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General Discussion >> Best and Worst States for Autism Services

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Reged: 02/23/07
Posts: 1
More about Ohio on the list
      02/23/07 04:08 PM

I was amazed to find Ohio listed as one of the top states for autism services because we have found that this state looks great on paper but does not turn out great in real life.

The Ohio Autism Waiver looks real good, but don't expect to get it. There is a very long waiting list, which must be renewed every year in the county where you're living. Plus, the list is based not only on how long you have been waiting but also the severity of the disability. One parent in our area was very hopeful when her child was number 23 on the list last year, but then she got a dose of reality to find that her child was number 26 this year.

The Ohio Autism Scholarship Program is something that doesn't work because the school district you live in still has to do the IEP. They don't like it when the money from their district goes to some scholarship program rather than to their school district, so there isn't a lot of cooperation. The other side of this is that there are very few schools which participate in the program, so there are not too many options for parents to use this scholarship.

We are thrilled that the Autism Society of Ohio has been able to get the state to offer specialty license plates in Ohio, but that doesn't offer us any services. We have had Autism Awareness Ribbons on our cars for many years now. I'm not putting down the Autism Society of Ohio, but after living in North Carolina and Florida I can tell you that those state autism societies gave far more support groups and advice for when dealing with unfamiliar bureaucracies.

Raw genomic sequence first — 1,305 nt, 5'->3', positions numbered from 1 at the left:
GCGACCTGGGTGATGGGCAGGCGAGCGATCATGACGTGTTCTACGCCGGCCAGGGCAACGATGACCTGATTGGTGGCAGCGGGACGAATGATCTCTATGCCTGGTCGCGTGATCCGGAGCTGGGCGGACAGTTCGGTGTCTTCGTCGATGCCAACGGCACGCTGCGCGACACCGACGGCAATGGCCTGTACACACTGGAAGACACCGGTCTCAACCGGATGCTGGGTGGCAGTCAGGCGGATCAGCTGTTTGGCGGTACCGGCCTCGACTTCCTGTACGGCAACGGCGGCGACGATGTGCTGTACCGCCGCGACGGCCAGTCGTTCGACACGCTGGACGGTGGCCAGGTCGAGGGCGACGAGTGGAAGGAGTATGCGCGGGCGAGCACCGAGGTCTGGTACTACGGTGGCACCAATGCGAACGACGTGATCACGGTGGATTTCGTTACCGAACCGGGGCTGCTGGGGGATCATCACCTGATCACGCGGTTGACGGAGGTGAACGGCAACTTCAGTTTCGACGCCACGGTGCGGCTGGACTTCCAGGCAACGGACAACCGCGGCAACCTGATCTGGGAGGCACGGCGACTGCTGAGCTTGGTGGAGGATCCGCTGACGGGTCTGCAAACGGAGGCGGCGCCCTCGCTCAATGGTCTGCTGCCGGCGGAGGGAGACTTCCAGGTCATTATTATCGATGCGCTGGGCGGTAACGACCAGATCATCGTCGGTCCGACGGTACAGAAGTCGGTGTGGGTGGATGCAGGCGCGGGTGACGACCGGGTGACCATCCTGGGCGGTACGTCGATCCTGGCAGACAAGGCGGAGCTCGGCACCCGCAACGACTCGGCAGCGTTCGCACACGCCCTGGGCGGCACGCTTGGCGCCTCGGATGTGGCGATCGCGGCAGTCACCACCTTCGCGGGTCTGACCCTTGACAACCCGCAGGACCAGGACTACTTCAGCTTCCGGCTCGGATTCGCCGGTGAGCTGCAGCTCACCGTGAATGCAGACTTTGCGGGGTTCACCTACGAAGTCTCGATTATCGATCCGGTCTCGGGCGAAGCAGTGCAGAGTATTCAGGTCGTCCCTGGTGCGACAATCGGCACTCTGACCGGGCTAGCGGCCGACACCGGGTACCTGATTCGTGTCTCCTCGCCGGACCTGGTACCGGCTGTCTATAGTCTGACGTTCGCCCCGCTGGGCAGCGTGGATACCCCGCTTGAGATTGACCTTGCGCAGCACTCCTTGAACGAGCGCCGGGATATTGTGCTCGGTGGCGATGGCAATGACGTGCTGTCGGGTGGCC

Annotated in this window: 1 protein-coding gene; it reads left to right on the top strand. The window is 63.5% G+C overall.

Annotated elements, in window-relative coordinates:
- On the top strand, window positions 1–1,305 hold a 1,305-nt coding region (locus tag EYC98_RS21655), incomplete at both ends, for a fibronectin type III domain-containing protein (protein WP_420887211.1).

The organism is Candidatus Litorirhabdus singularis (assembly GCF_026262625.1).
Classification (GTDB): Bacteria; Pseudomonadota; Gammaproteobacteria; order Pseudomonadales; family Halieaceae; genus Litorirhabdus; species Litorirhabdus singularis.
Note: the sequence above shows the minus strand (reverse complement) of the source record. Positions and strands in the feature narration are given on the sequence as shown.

The Cleveland Clinic Center for Autism is located in the northeastern section of the state and Ohio is a big state. This is not a state-wide program, especially for those who live in the southwestern part of the state. There is a center for autism in the southwestern part of the state, but we know from personal experience that there is a 3 month waiting list for appointments and they have stated that they are unwilling to go more than 2 counties away to provide services.

The booklet that you refer to as the comprehensive overview is a very well done booklet and before we moved to Ohio we found that on the Internet and thought that this would mean good things for us here. But it is only on paper. The booklet itself has a disclaimer ("These guidelines are not a standard of education for individuals with ASD/PDD in Ohio.") and we have found that both the school system and the MRDD system ignore most of the good things in that booklet.

Real life in Ohio is quite different from what we see on paper. I certainly hope that nobody looks at your list and decides to move to Ohio based on your number four rating.

Bob Ashburn
Dayton, Ohio

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Subject Posted by Posted on
* More about Ohio on the list Ashburn 02/23/07 04:08 PM
. * * Re: More about Ohio on the list AdministratorAdministrator   05/18/07 10:47 AM
. * * Re: More about Ohio on the list alh   05/19/07 12:24 PM
. * * Re: More about Ohio on the list lkatrych   12/30/07 03:33 PM

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